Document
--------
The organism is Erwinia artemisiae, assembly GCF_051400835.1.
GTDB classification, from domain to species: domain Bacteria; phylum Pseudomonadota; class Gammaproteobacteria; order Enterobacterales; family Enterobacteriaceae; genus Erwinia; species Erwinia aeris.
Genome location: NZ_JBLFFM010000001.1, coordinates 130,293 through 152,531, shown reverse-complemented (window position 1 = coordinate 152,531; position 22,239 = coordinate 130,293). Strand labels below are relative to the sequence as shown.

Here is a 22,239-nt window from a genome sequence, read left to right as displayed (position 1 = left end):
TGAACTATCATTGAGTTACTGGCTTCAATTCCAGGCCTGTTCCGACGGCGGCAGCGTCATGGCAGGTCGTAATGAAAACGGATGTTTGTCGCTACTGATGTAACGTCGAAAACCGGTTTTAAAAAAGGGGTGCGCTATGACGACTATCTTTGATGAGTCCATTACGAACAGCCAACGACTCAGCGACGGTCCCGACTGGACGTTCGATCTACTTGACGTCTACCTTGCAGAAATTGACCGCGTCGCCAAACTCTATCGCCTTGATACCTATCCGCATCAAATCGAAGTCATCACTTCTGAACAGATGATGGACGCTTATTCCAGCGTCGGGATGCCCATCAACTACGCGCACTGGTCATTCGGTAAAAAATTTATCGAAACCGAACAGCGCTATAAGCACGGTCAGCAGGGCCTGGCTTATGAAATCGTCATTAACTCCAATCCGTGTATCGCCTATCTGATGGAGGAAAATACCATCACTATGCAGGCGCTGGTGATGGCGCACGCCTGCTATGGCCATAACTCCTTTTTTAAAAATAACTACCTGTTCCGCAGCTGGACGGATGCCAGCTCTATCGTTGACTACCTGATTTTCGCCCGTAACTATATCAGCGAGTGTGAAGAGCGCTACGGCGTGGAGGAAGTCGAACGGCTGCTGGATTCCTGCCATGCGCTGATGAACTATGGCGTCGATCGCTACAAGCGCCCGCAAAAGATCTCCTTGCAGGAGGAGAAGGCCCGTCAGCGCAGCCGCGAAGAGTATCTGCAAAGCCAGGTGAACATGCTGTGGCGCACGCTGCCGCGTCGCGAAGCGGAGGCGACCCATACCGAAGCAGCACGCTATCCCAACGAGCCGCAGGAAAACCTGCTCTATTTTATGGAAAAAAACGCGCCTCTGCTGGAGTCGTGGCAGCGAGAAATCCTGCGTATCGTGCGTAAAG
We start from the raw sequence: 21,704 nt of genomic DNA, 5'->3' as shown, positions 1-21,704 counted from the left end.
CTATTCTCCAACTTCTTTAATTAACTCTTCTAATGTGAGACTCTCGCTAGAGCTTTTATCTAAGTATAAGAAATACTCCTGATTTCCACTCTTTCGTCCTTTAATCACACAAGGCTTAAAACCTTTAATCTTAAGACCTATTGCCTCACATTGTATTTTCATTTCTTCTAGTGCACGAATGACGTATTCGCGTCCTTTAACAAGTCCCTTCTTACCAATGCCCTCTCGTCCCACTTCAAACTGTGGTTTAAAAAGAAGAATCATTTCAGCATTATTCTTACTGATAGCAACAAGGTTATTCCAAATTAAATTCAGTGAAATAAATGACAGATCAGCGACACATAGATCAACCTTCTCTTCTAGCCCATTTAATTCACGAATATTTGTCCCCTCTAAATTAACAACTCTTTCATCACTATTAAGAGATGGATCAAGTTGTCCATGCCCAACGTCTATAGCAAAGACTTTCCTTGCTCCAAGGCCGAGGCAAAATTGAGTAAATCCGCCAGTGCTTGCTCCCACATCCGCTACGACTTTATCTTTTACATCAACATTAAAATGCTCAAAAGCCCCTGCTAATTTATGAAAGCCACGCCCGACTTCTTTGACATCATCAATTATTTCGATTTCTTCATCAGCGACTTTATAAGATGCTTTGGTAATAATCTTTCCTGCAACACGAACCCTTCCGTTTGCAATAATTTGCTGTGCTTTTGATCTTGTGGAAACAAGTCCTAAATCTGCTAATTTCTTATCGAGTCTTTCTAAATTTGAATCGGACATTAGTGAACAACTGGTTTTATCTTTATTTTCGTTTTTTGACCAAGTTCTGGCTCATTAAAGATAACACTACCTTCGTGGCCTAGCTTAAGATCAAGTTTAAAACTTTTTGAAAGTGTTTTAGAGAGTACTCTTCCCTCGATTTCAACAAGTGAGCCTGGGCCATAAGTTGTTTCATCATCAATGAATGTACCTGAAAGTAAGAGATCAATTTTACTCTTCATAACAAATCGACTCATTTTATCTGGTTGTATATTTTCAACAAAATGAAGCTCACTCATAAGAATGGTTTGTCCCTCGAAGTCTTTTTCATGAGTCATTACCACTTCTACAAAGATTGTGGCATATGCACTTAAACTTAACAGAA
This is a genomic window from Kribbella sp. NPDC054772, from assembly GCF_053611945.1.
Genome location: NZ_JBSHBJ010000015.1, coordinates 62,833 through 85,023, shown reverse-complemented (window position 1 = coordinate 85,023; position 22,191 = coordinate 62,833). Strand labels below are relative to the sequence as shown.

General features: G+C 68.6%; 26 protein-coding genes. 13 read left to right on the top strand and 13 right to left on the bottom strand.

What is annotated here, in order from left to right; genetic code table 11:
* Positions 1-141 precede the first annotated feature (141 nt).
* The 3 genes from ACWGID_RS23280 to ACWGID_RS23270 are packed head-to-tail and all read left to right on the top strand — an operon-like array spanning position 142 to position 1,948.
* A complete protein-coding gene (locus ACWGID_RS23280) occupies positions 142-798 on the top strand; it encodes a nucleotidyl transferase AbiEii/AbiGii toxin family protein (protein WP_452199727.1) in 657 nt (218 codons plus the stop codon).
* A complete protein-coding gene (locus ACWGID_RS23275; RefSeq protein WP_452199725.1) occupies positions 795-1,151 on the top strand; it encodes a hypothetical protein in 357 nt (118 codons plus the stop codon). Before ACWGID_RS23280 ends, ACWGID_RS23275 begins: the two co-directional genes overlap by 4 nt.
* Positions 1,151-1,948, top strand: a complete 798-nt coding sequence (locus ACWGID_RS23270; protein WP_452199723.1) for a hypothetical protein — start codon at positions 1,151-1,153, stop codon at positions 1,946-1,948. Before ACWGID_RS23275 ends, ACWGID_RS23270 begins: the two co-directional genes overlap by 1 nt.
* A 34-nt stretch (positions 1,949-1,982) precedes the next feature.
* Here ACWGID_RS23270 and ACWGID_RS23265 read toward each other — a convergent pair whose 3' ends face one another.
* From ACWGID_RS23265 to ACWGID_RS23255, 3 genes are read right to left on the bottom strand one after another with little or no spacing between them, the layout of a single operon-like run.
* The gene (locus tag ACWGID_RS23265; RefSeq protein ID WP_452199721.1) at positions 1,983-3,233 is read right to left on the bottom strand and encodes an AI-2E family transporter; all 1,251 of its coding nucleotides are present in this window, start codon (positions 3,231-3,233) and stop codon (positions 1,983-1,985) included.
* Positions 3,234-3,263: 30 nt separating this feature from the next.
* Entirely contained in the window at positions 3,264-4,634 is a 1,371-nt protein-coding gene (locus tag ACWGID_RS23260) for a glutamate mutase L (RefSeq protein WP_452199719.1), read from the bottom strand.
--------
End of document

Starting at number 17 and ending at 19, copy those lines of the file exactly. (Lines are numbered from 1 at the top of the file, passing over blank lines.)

* A 34-nt stretch (positions 1,949-1,982) precedes the next feature.
* Here ACWGID_RS23270 and ACWGID_RS23265 read toward each other — a convergent pair whose 3' ends face one another.
* From ACWGID_RS23265 to ACWGID_RS23255, 3 genes are read right to left on the bottom strand one after another with little or no spacing between them, the layout of a single operon-like run.